The New Mido Baroncelli, Mido Multifort Patrimony And Mido Ocean Star Watches
We scheduled a one-on-one meeting with Mido CEO Franz Linder to take a look at the fresh additions to the favorite Mido product lines. Would you choose the classy Mido Baroncelli, the vintage-inspired chronograph Mido Multifort Patrimony, the unusual khaki version of the Mido Ocean Star Tribute, or the Ocean Star 200C, the first-ever Mido watch with a green dial and ceramic bezel?
Taking advantage of the Swatch Group’s R&D resources and the Powermatic 80 movement, Mido offers quite novel, precise, and reliable mechanical watches at an attractive price. With an average price of around €1,000 Mido positions itself between Tissot and Longines within the Swatch Group. The other two sell many more watches than Mido, whose primary market operations are in Latin America and Asia. “Japan shows a lot of potentials,” says Franz Linder.
Taking Mido seriously
Judging purely on the media attention, for European customers, Mido is still a slightly undiscovered brand. Yet Mido has a rich history and a lot of future potentials. Proof? The Mido Commander Big-Date shows some out-of-the-box thinking at a circa €1,000 price. I dare say that last year’s Decompression Timer 1961 limited edition put Mido on the wish list of many collectors that might have been indifferent to Mido in the past. What does Mido have in store for us in 2021?
Mido Ocean Star 200C
“It’s our first green dial,” says Franz Linder proudly as he shows me the new Ocen Star 200C. Meanwhile, I am trying not to show too much excitement while watching the intro film. Green is one of my favorite colors, but I never actually considered buying a green dial. Never. I assume I considered it unnecessarily extravagant. The „earthy“ green tone of the new Mido Ocen Star 200C though doesn‘t seem overly shiny. It is very interesting, featuring a decent rippled texture in which I can’t unsee a hockey stick pattern. As a big ice-hockey fan, I’m in.
Clever minds have already deciphered that the mysterious 200C letter code stands for the ceramic bezel. A feature that takes this watch to the next level. It’s in a brighter green shade, almost looks like satin, and fits the dial perfectly. It is not a bad deal to have a ceramic bezel and the still-novel Caliber 80 automatic movement in a divers‘ watch with a price tag slightly under €1,000. The Ocean Star 200C is also available with a blue or grey dial, each with a matching ceramic bezel. Well, I think we need to see in the flesh soon. What do you think?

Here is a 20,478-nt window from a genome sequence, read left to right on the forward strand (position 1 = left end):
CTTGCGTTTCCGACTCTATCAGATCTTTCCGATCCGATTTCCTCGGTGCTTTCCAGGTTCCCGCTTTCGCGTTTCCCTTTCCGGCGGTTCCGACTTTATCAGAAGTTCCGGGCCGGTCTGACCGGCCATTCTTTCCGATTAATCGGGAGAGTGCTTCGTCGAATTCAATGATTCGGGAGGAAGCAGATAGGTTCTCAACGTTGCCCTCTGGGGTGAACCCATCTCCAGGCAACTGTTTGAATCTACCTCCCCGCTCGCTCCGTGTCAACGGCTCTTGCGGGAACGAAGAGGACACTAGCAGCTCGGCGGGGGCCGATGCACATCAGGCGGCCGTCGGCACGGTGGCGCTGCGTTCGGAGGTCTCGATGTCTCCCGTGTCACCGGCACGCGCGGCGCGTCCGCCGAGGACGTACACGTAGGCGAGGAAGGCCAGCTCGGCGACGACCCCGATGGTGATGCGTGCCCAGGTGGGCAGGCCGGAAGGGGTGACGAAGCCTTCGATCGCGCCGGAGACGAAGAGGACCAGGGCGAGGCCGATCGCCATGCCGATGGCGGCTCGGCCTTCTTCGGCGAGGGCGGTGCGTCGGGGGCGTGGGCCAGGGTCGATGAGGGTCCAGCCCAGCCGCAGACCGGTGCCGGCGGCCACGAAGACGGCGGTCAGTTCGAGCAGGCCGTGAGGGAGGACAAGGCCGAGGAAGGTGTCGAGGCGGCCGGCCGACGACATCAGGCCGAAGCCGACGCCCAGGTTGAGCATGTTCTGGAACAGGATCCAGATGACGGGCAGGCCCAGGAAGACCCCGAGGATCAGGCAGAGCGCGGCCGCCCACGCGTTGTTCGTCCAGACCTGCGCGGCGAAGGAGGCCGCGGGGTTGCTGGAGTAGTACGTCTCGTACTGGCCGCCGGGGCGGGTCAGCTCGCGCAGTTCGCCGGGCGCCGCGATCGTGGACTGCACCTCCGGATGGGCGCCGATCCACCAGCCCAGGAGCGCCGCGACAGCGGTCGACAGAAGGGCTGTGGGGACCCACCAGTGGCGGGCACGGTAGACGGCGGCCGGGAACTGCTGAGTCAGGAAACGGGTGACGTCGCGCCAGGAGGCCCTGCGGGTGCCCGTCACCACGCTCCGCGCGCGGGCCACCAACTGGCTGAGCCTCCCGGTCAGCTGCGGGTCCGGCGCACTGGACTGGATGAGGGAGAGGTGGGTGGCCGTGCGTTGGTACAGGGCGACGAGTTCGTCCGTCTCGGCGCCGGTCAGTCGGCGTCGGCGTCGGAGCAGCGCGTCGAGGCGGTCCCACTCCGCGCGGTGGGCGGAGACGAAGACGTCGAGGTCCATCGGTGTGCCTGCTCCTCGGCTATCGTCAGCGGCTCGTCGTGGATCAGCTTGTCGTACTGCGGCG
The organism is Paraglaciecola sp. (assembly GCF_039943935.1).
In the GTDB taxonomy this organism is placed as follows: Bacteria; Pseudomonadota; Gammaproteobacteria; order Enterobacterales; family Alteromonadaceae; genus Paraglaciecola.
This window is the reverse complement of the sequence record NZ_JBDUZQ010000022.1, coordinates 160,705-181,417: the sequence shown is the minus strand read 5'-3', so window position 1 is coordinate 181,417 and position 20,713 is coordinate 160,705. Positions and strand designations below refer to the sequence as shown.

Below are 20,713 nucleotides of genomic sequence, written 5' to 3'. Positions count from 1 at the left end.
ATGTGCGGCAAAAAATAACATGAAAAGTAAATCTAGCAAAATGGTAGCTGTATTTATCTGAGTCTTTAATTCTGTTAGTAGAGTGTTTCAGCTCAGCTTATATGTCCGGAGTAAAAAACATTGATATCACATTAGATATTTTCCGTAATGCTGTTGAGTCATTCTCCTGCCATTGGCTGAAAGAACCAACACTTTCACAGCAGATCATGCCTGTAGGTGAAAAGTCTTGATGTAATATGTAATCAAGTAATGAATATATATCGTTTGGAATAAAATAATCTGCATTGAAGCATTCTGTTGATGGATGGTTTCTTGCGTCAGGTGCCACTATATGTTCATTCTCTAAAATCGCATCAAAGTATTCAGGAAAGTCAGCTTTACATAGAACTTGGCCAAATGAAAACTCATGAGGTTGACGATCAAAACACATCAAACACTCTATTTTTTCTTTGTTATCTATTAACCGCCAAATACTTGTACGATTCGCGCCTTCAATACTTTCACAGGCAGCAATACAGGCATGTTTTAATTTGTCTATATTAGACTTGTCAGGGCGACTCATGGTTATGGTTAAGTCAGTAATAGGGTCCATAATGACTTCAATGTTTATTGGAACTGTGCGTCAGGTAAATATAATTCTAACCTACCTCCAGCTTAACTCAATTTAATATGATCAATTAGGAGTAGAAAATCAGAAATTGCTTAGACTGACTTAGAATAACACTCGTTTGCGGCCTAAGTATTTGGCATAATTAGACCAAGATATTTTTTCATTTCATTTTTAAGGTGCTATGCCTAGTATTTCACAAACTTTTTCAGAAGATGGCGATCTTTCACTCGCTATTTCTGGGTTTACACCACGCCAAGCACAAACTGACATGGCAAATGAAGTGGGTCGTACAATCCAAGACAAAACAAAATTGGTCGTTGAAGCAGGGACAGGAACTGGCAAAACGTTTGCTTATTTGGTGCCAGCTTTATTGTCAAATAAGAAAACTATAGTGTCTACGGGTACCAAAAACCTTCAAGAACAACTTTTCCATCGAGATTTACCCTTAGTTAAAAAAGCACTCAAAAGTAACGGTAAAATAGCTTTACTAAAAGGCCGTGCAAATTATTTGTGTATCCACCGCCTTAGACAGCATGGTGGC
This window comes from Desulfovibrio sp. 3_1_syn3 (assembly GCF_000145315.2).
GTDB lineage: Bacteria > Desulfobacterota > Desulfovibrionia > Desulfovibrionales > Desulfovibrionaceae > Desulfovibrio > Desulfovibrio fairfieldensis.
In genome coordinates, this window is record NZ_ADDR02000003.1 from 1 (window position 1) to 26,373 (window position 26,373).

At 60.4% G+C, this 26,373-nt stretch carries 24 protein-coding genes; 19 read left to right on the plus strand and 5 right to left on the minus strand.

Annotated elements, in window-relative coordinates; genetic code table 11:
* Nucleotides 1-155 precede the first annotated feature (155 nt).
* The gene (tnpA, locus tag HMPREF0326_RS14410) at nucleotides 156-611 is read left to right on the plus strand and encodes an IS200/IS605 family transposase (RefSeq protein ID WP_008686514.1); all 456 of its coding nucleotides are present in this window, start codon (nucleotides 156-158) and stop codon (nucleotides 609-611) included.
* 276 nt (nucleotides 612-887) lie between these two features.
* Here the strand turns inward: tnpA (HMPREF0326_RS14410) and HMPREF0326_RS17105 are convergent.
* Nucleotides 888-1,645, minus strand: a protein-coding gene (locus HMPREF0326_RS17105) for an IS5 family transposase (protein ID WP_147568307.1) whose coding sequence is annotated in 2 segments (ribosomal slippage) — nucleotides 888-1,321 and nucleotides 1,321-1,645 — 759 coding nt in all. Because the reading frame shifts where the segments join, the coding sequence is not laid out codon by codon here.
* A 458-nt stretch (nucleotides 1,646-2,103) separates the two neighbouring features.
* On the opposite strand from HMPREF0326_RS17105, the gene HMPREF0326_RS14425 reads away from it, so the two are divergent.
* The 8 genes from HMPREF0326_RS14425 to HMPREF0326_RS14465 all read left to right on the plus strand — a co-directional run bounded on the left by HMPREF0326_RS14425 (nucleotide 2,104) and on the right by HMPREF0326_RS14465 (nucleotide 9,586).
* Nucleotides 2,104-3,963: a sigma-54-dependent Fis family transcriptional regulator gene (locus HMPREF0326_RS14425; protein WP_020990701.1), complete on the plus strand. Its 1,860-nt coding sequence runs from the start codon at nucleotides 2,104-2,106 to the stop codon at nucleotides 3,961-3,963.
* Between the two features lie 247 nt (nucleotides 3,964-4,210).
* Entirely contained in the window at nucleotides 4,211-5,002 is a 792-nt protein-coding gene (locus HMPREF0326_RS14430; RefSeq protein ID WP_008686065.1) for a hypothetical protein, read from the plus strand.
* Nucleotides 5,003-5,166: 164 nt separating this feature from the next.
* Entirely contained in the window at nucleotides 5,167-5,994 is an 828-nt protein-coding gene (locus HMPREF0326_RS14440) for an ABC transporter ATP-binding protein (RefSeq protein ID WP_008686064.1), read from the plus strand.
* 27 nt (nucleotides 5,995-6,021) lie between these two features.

Mido Ocean Star Tribute Khaki
If the ceramic bezel doesn’t excite you, we have another addition to the popular Ocean Star line to look at. With an aluminum bezel insert and 2mm less in diameter in comparison to the 200C, the Ocean Star Tribute has more of a vintage feel. While the ranges so far were purely classy, the 2021 trio adds quite a modern twist. The cherry on top of the cake is the khaki on the younger and sportier fabric strap in a matching tone. Softer hearts can also opt for a rose-gold PVD case and a bezel in a pleasantly desaturated blue shade.
Mido Baroncelli Signature
“Our number one collection comes with a new addition that grew from 38mm to 39mm,” says Mido CEO Franz Linder while turning the almost artistically carved Baroncelli Signature around. The case seems a little too round and soft to me, but I have no doubts that Mido knows its customers. Mostly young people who don’t necessarily have unlimited budgets.
Female customers are important, representing roughly 40% of all sales. “But there are still countries such a Mexico, where Mido holds ‘Macho’ status and most of the sales are men’s watches,” adds Franz Linder during our discussion about the portfolio split that offers around 100 models for women and 200 models for men.
That would help explain why the new Barnocelli Signature also comes in a 30mm diameter clone. The Clou de Paris decoration ring lies between the indexes and deeply to the center of the allocated minute track. The noble texture looks elegant and helps to seamlessly integrate the date window into the dial. The aristocratic hands don’t need lume, as it’s not needed in applied indexes. Pure poetry created by the sobriety of mass and material.
The smaller version comes with a Caliber 48 and the bigger one with a Caliber 80, both equipped with Swatch chanted Nivachron balance springs. These springs not only provide a stronger performance than conventional alloys but also better resistance to magnetism. You have 12 models to choose from, ranging from €730 to €1,110.
Mido Multifort Patrimony Chronograph
After a decent date three-hander from last year, Mido is also enriching the Multifort Patrimony collection with a new chronograph. Anything branded with an old curvy Mido logo is a promise of an exciting release. It’s a tribute to the 1937 legend, just with a much stronger contemporary 42mm diameter. Franz Linder initially presented a flagship model in rose-gold-colored PVD with a deep blue domed dial. Not bad, but my heart skipped a beat when I spotted the steel version with a black dial and red numerals around the minute track. Usually, color variations on the same watch don’t do much for me, but here it made a huge difference.
No crown guards, nicely round and quite narrow pushers, and not too much steel mass on the case. I’m glad, otherwise, it would kill the beauty of the dial. The decently integrated date doesn’t bother me at all and the perfectly crafted crown is very pleasant on the eyes. Are you team blue sunray-brushed dial in rose-gold or black in steel? Whichever you go for, both are powered by the ETA-based Caliber 60 visible through the exhibition case back. Can be yours for €1,950 or €1,850.